, before retiring with Swiss team St. Gallen. Marco Tardelli enjoyed a highly fruitful professional career with Juventus, winning five league trophies, as well as multiple Coppa Italia titles, and four major UEFA tournaments (European Cup, Cup Winner's Cup, UEFA Cup and UEFA Super Cup).
Marco Tardelli became one of the first three football players ever to win all three major UEFA club tournaments, along with Italy andJuventus
teammates Antonio Cabrini and Gaetano Scirea.
Furthermore, Marco Tardelli achieved success with the Italian national side. He played for his nation at a total of three FIFA World Cups in 1978, 1982 and 1986, winning the 1982 edition of the competition.
Marco Tardelli netted the winner in 1-0 victory over England in UEFA Euro 1980 stage group.
Marco Tardelli’s goal celebration in the 1982 final, where he ran away shaking his fists, tears pouring down his face, screaming "Gol! Gol!" as he shook his head excitedly, is considered as one of the most iconic minutes in World Cup history. He also played at UEFA Euro 1980, in which he came fourth on home soil with Italy, and was named as one of the players of the team of the tournament.
Considered as one of Italy's best midfielders, and one of the greatest players of his generation, Marco Tardelli was an energetic and hard-tackling however technically skilful two-way midfielder, who was known for his talent to help his team both offensively and defensively.
Marco Tardelli was named 37th in the UEFA Golden Jubilee Poll In 2004. He was also inducted into the Italian Football Hall of Fame in 2015.
As a manager, Marco Tardelli primarily worked with the Italy U-16 team, and later worked as an assistant manager to Cesare Maldini for the U-21 team. He consequently led several teams in Italy before he served as head coach of the Italy national U-21 football team, winning the 1997 Mediterranean Games and the 2000 UEFA European U-21 Football Championship, before he returned to coach at club level.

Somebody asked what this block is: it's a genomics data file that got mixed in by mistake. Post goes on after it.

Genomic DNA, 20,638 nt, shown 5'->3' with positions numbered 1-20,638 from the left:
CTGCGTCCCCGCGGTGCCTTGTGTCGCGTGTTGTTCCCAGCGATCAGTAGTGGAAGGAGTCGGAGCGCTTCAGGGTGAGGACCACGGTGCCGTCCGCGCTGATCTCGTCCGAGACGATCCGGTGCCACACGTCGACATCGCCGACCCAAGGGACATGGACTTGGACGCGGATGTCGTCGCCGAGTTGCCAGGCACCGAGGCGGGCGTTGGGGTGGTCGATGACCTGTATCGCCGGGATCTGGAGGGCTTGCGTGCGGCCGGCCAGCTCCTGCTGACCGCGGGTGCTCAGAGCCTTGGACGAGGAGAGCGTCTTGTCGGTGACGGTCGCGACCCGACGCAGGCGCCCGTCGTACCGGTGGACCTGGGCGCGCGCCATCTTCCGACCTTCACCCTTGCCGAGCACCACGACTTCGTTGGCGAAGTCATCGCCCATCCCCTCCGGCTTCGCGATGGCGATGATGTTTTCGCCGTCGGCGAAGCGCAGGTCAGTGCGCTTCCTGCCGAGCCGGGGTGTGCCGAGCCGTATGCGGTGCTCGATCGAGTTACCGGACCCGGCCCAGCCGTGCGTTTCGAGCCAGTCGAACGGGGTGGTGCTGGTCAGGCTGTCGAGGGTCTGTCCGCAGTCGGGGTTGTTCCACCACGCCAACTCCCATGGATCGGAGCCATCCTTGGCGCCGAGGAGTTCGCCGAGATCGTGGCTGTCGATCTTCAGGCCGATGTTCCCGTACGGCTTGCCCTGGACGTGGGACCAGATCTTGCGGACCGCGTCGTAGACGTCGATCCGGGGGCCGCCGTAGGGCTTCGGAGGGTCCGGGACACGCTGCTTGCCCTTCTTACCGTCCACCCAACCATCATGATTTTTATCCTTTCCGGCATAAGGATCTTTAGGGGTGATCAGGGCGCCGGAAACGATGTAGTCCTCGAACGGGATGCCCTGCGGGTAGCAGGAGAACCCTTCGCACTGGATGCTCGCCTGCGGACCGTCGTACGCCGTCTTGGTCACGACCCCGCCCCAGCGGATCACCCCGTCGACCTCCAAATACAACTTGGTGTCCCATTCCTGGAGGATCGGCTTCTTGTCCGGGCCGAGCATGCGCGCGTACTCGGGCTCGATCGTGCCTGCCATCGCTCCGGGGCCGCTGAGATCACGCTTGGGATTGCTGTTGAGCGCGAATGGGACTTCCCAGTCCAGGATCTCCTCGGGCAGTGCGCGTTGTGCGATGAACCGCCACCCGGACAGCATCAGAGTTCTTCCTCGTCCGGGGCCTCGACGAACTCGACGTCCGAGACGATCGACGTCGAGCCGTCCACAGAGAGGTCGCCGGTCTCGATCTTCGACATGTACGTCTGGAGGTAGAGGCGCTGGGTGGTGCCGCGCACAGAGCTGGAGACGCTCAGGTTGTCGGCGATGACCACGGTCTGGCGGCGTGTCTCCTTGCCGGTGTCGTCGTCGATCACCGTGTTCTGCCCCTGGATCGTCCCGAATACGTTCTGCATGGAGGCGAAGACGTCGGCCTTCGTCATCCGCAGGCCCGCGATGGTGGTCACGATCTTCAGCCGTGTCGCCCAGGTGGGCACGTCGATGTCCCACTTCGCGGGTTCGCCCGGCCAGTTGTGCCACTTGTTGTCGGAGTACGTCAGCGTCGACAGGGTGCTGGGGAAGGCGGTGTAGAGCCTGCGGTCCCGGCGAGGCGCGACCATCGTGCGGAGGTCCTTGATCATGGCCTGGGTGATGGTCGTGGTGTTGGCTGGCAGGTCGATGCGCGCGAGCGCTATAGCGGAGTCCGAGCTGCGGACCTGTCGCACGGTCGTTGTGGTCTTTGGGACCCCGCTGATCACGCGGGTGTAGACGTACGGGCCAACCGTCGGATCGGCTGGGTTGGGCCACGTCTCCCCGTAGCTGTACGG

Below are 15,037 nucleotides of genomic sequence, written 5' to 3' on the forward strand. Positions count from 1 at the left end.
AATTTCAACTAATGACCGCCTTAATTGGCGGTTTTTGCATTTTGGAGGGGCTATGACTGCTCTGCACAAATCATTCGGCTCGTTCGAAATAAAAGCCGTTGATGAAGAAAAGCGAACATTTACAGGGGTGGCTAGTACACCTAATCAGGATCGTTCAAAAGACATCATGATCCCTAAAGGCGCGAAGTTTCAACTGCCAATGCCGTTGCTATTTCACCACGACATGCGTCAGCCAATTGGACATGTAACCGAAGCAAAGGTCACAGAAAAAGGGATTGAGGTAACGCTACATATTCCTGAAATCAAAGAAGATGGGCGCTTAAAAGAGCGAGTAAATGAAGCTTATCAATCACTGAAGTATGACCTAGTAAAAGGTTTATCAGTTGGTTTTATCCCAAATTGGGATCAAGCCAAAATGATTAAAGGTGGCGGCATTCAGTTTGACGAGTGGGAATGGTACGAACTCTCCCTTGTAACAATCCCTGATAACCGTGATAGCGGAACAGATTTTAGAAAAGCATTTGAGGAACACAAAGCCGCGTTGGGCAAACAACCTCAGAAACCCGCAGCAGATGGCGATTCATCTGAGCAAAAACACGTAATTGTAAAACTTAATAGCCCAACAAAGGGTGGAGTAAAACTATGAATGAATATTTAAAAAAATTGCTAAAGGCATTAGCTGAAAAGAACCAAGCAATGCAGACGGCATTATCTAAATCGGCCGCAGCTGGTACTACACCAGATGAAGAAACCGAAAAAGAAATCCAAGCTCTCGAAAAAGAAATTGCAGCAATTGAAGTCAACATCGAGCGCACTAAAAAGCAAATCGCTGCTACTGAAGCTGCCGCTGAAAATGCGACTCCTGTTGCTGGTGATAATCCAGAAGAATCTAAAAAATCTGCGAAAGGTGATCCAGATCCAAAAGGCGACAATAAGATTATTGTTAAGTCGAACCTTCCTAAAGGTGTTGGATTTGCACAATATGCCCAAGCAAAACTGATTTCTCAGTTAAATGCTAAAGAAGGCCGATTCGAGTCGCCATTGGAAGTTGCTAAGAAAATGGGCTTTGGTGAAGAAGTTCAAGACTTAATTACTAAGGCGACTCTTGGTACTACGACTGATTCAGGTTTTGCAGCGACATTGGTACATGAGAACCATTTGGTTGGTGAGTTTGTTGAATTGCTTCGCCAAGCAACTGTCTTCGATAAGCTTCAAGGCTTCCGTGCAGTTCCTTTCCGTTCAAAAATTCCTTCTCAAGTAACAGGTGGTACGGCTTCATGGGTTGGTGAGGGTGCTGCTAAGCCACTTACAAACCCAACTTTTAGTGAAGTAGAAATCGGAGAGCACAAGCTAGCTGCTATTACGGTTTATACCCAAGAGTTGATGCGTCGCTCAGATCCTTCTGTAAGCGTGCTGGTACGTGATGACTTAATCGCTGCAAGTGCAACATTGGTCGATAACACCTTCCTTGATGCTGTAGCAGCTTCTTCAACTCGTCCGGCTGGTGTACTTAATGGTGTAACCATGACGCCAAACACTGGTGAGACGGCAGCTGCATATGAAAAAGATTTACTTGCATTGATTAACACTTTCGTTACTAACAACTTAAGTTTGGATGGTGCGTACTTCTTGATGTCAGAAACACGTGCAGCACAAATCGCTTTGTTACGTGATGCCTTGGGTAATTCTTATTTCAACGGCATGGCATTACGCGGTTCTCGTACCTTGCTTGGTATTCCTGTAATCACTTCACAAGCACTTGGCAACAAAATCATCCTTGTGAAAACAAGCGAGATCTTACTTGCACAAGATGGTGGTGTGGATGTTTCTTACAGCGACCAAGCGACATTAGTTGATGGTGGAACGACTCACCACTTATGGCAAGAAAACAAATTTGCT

In 2004 and 2005 Marco Tardelli was also the manager of the Egypt national football team, while he served as an assistant manager to Giovanni Trapattoni with the Republic of Ireland national football team from 2008 to 2013.
Another player who scored one goal in UEFA Euro 1980 was a Czech football player whose name is Ladislav Vízek. He was born on 22 January 1955 in Chlumec nad Cidlinou.. Ladislav Vízek played 55 matches for Czechoslovakia and netted 13 goals.
Ladislav Vízek played in the 1982 FIFA World Cup, and was sent off in Czechoslovakia's last match, a 1–1 draw withFrance
in Valladolid, Spain.
Ladislav Vízek was a football player of the gold Czechoslovakia team at the 1980 Olympic Games and the third-placed team at UEFA Euro 1980.
At club level, Ladislav Vízek played for Dukla Prague for many years.
It is worth mentioning that Vízek's daughter Pavlína married another Czech footballer, Vladimír Šmicer, in 1996.
Jan Anna Gumaar Ceulemans was born on 28 February 1957. He is a Belgian former professional football player who played as an attacking midfielder. A prolific goal scorer, Ceulemans was famous for his strength, aerial skill and technique. He was also known for his control, imposing frame and natural authority.
Jan Anna Gumaar Ceulemans is Belgium's fourth most capped player appearing in 96 international matches. Most of his time with Belgium national team took place under the guidance of Guy Thys. This period saw theBelgium
team record some of their best results, which include reaching the final of UEFA Euro 80 and fourth place at the 1986 FIFA World Cup.
Looking at top goal scorers of Euro 1980, the name of Horst Hrubesch is also seen. Horst Hrubesch was born on 17 April 1951. He is now a German professional football manager and former football player who currently is the coach of Hamburger SV.
Horst Hrubesch, as a player, won three West German championships with his team, Hamburger SV, as well as the European Cup trophy in 1983. He was a key player of the West Germany side that reached to the final of the 1982 World Cup, losing to Italy. His nickname was Das Kopfball-Ungeheuer, meaning the Header Beast, due to his heading talents as a centre forward.